Commemorative Coins Are Fun To Collect

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By Joshua

1998_RFK_Silver_Dollar_Obverse_Photo_public_domain_on_Wikimedia.png Have you ever wondered what a commemorative coin is?

In fact, a commemorative coin is a coin that was specially designed and produced to honor a person, place, landmark, event, or other special monumental occurrence.

The United States has been officially striking commemorative coins since 1892.

Since that time, the U.S. has produced many dozens of special quarters, half-dollars, dollar coins, and gold coins with the intent of honoring something or someone special to our nation and society.

Here’s more about commemorative coins, including their purpose and values…

Commemorative Coin Values

Values for commemorative coins range widely.

Circulated-grade 50 States quarters are worth only face value. Proof 5 dollar gold commemorative coins are worth hundreds of dollars.

Early commemorative coins range from low prices of $20 to $30 for the 1892-93 Columbian Exposition, Booker T. Washington, and George Washington Carver half dollars to over $1,000 each for the 1928 Hawaiian and 1935 Spanish Trail half dollars.

Check coin value guides or a handy publication like A Guide Book of United States Coins by R.S. Yeoman and Kenneth Bressett to learn more about individual commemorative coin values.

Circulating vs Non-Circulating Commemorative Coins


Commemorative coins struck by the U.S. Mint are legal tender, and some are issued for circulation.

Others are issued for sale only, and are not intended to enter circulation.

Examples of circulating commemorative coins include

  • 1976 Bicentennial coins
  • 50 state quarters

Examples of non-circulating commemorative coins are:

  • 1986 Statue of Liberty coins (half-dollar, dollar, and 5 dollar gold coin)
  • Olympic coins struck during the 1996 Olympic games, which were held in Atlanta, Georgia.

Purpose of Commemorative Coins

While commemorative coins serve the purpose of recognizing and honoring important people, places, things, and events, commemorative coins also often serve the function of raising funds for and awareness of the subjects depicted on the coins.

Just a few examples:

  • Oregon Trail commemorative half dollars were produced from 1926 to 1939. They were struck at face value for the Oregon Trail Memorial Exposition, which then sold the coins for a profit.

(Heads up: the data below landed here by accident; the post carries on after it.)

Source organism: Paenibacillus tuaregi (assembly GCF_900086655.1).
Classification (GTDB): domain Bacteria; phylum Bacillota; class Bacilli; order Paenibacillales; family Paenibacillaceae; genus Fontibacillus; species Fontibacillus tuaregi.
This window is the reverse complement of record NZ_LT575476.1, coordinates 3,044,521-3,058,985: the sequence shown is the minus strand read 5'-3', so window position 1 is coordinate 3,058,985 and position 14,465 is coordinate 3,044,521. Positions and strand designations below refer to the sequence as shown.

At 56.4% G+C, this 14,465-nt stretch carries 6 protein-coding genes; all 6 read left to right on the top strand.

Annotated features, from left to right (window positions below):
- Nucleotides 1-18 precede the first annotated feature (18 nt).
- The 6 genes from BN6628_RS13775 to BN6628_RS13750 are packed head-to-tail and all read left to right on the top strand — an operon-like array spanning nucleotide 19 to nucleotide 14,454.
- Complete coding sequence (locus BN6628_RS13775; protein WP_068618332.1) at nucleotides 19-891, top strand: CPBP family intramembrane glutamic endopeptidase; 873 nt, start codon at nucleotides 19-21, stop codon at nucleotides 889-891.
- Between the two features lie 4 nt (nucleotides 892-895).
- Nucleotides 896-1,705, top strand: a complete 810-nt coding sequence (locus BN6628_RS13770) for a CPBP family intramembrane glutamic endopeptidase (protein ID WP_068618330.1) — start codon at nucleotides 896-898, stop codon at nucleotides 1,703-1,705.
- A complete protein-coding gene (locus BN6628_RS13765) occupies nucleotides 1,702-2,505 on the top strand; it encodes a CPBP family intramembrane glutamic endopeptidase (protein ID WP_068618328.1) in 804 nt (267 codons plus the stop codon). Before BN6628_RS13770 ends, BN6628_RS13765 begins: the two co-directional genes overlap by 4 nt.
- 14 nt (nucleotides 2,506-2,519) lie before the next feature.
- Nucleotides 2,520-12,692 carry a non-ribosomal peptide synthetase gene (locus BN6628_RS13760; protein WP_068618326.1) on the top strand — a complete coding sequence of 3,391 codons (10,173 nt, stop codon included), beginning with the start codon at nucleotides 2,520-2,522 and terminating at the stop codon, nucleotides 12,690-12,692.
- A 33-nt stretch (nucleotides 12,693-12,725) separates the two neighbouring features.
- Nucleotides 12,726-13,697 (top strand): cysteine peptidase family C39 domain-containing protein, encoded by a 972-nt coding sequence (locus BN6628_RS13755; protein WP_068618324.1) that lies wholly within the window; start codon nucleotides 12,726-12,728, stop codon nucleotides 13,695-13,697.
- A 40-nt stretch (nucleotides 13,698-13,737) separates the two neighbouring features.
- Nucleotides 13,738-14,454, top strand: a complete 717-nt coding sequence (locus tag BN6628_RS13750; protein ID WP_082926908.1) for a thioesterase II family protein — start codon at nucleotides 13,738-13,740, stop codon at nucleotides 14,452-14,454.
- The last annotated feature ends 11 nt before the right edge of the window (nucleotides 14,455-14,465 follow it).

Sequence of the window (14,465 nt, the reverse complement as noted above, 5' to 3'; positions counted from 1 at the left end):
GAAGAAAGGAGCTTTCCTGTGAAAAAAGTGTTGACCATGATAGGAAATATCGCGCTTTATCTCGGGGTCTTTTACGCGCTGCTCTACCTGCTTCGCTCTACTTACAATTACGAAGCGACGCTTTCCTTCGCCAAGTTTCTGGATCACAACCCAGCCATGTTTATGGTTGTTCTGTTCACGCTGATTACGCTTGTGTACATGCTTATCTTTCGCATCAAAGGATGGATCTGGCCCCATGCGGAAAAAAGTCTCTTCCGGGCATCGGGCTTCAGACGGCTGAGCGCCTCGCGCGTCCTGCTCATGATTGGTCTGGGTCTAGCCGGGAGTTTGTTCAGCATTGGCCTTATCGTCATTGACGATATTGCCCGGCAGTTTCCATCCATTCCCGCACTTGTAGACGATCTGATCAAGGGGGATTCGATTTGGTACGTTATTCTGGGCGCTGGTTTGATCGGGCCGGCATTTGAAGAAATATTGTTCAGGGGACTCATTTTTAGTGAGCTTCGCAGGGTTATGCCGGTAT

• The 1986 Statue of Liberty coins helped, through surcharges, to raise millions of dollars used to pay for the landmark’s historic mid-1980s restoration.
  • In 2010, a coin commemorating disabled United States war veterans will go in to production. Surcharges from the sale of these coins will go toward a memorial for disabled veterans, to be located in Washington D.C.

In fact, the U.S. Mint says that since 1982, when non-circulating commemorative coins were reintroduced after a 28 year hiatus, more than $418,000,000 has been raised to benefit numerous causes.

Little-Known Facts About Commemorative Coins

Did you know the Washington quarter actually started its life as a commemorative coin?

When first issued in 1932, it was intended to be a one-year-only coin to commemorate the bicentennial of our first president’s birth. But the coin quickly became highly popular with the public. The design remained on the coin, officially replacing the Standing Liberty design that had graced the quarter from 1916 to 1930.

The very first U.S. commemorative coin, the Columbian Exposition half dollar, was designed by Olin Lewis Warner. With over 2 million struck during 1892 and 1893, Columbian half dollar is one of the most affordable commemorative coins available produced during the era of “early” commemorative coins, 1892-1954.

Collecting Commemorative Coins

The United States Mint has produced many dozens of commemorative coins since 1892. Large numbers of commemorative coins are available.

With the great expense in completing a set of every single design ever struck, many collectors decide to pursue certain commemorative coins relating to personal interests.

While the lists below are representative, there are many more coins that could satisfy each topic area. If you’re considering starting a commemorative coins collection, here are some ideas:

States’ History:

  • 1925 California Diamond Jubilee half dollar
  • 1935-39 Arkansas Centennial half dollar
  • 1936 Delaware Tercentenary half dollar

Social History:

  • 1915 Panama-Pacific half dollar
  • 1920-21 Pilgrim half dollar
  • 1935 Spanish Trail half dollar


  • 1934-38 Daniel Boone half dollar
  • 1946-51 Booker T. Washington half dollar
  • 1982 George Washington half dollar


  • 1994 World Cup Soccer half dollar
  • 1996 Olympics coins (various designs)
  • 1997 Jackie Robinson $5 gold coin

National Landmarks:

  • 1925 Stone Mountain half dollar
  • 1986 Statue of Liberty commemoratives (various)
  • 1989 Congress Bicentennial coins

Where To Find Commemorative Coins

Current-year commemorative coins can be purchased straight from the United States Mint.

However, if you want to purchase older commemorative coins, you will have to buy them from a coin dealer. Many coin dealers advertise and sell coins online.

More About U.S. Commemorative Coins